October 8-10, 1777: Burgoyne Retreats to Saratoga (Schuylerville)

Late in the evening on the 8th, Burgoyne's army begins a grim retreat north during a severe downpour. It takes the army over a day to reach the Village of Saratoga, eight miles away.

October 10, 1777: Gates Pursues Burgoyne

Gate's army quickly, albeit belatedly, begins to pursue Burgoyne. After setting fire to General Schuyler's country estate, Burgoyne's troops prepare to defend themselves as Gates's force arrives at Saratoga.

October 13, 1777 Clinton Burns Kingston, NY

Kingston, the seat of the New York government, is burned by the British forces from General Clinton's army in a vain attempt to assist Burgoyne at Saratoga. Americans are outraged by the British campaign of havoc and devastation perpetrated in the Hudson Valley

October 10-14, 1777: Burgoyne Awaits Help; Stark Traps the British Army

As Burgoyne waits desperately for help, Americans tighten the noose around his weakened army in Saratoga. Burgoyne's supplies and food are almost exhausted as Americans bombard his positions. Surprisingly, Burgoyne cancels an order for his army to withdraw. British inactivity allows General Stark to position a militia force to the north of Saratoga, closing off Burgoyne's only avenue of retreat.

October 14-16, 1777: Burgoyne and Gates Negotiate and Sign Terms of "Convention"

Burgoyne submits his own terms for "capitulation" - the act of surrender with terms - to Gates and is refused. In turn, Gates submits his demand that Burgoyne surrender unconditionally; Burgoyne and the officers of his war council are outraged and plan to make a stand to the last man. Gates quickly compromises, agreeing to Burgoyne's demands. After more diplomatic finagling and last minute negotiations, the document, now called a "convention" - a treaty - is signed by both Gates and Burgoyne.

October 17, 1777: Burgoyne Surrenders

On the grounds of abandoned Fort hardy in Saratoga, nearly 6000 British and German troops surrender their arms. This significant surrender proves America's ability to beat a world-class army, revives hopes for American independence, and sends shockwaves that will be felt worldwide.

October 18-November 6, 1777: The Convention Army Marches to Cambridge

The British and German soldiers of the surrendered "Convention Army" are ferried across the Hudson River at Stillwater. They are soon divided and march to their mutual destination, Cambridge, Massachusetts, by different routes: the British via Williamstown, Pittsfield, Northampton, and Worcester and the Germans via Kinderhook, Great Barrington, Springfield, and Worcester. The trip takes weeks, with officers and men being quartered in homes and barns, or bivouacking along the way, sometimes frozen on the ground.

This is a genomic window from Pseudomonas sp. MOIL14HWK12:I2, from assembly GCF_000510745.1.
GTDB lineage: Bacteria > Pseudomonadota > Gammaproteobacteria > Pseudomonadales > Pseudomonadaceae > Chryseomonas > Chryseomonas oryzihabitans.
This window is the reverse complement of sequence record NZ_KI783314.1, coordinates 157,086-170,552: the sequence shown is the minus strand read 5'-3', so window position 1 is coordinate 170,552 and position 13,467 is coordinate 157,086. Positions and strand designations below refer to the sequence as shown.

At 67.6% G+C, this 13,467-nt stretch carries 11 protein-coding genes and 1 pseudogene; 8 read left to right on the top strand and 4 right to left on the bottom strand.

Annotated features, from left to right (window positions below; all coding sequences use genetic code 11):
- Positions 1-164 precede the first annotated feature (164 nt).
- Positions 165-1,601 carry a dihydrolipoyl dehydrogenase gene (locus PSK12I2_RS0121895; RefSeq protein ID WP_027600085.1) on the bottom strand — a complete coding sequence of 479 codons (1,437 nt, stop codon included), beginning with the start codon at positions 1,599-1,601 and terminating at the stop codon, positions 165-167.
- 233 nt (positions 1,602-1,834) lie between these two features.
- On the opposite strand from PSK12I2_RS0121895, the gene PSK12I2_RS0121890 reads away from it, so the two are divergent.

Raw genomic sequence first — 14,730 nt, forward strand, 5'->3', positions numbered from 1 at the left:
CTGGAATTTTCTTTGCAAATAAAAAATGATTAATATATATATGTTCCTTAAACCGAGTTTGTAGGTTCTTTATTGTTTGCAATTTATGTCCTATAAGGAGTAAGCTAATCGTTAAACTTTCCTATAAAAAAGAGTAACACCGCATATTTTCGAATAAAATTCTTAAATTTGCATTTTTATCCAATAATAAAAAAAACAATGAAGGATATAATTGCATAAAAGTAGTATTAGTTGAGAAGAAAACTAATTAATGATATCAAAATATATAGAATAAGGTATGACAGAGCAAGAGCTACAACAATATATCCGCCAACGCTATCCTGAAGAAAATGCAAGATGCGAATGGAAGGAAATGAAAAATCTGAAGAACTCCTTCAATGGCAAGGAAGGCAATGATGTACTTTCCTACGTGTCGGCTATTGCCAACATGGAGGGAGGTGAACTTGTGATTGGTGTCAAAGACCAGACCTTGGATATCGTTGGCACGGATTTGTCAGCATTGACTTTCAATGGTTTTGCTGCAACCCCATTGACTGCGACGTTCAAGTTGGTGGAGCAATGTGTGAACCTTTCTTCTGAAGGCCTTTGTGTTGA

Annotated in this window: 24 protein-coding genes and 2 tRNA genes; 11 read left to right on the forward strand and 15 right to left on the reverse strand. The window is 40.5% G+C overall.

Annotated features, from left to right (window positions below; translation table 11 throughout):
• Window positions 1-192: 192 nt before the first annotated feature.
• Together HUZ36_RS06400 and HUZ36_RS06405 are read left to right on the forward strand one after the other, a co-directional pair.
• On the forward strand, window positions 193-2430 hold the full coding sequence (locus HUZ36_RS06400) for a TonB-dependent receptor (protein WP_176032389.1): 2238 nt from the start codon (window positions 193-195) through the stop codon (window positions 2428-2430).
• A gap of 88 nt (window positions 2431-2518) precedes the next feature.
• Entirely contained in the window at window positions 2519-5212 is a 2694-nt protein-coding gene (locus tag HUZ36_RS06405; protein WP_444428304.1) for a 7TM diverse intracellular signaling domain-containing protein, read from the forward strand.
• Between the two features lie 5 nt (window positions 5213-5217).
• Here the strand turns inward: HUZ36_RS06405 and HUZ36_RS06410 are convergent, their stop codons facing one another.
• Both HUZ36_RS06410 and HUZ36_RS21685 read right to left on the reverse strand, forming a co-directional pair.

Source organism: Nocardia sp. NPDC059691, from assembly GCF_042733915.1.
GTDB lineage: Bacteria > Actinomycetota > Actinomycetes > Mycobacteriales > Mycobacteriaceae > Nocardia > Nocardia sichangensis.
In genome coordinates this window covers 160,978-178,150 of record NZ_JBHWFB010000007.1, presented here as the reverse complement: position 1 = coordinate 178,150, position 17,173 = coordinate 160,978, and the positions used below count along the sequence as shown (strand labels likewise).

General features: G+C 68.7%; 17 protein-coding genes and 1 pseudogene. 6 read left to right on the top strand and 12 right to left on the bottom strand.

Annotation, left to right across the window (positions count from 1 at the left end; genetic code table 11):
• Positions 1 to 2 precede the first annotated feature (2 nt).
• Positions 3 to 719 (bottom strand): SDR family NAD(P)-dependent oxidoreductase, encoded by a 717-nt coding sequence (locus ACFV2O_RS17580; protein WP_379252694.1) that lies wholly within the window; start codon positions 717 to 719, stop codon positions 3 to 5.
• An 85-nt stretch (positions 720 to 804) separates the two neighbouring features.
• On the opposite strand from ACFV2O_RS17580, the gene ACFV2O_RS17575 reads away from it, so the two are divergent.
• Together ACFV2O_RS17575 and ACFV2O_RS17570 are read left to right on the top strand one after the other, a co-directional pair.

October 18-27, 1777: Burgoyne and His Entourage Stays in Albany

Burgoyne and his extensive entourage of staff officers, servants, and visitors are invited as guests of General Schuyler's mansion in Albany. While the general oversees the reconstruction of his burnt country estate at Saratoga, his wife, Catharine Schuyler, and her children, slaves, and servants accommodate Burgoyne and his "family" for nearly ten days. After they leave Albany, they travel through Massachusetts to join the Convention Army in Cambridge.

November 3, 1777: James Wilkinson Informs Congress of the Surrender

Gates orders Lieutenant Colonel James Wilkinson to inform Congress of the surrender. After stopping for a bit of courtship along the way, Wilkinson delivers the news - and is admonished by congressmen for the delay. General Washington himself is informed by Gates even later still.

November 6-7, 1777: The Contention Army Arrives in Cambridge

The Convention Army arrives at its cantonment near Cambridge, Massachusetts where British and German officers and men are quartered in dilapidated log barracks on Prospect and Winter Hills under an American guard. According to the terms of the Convention, they are supposed to leave America and never return to fight. But their ultimate fate is far different from what they expect it will be...

Last updated: August 31, 2023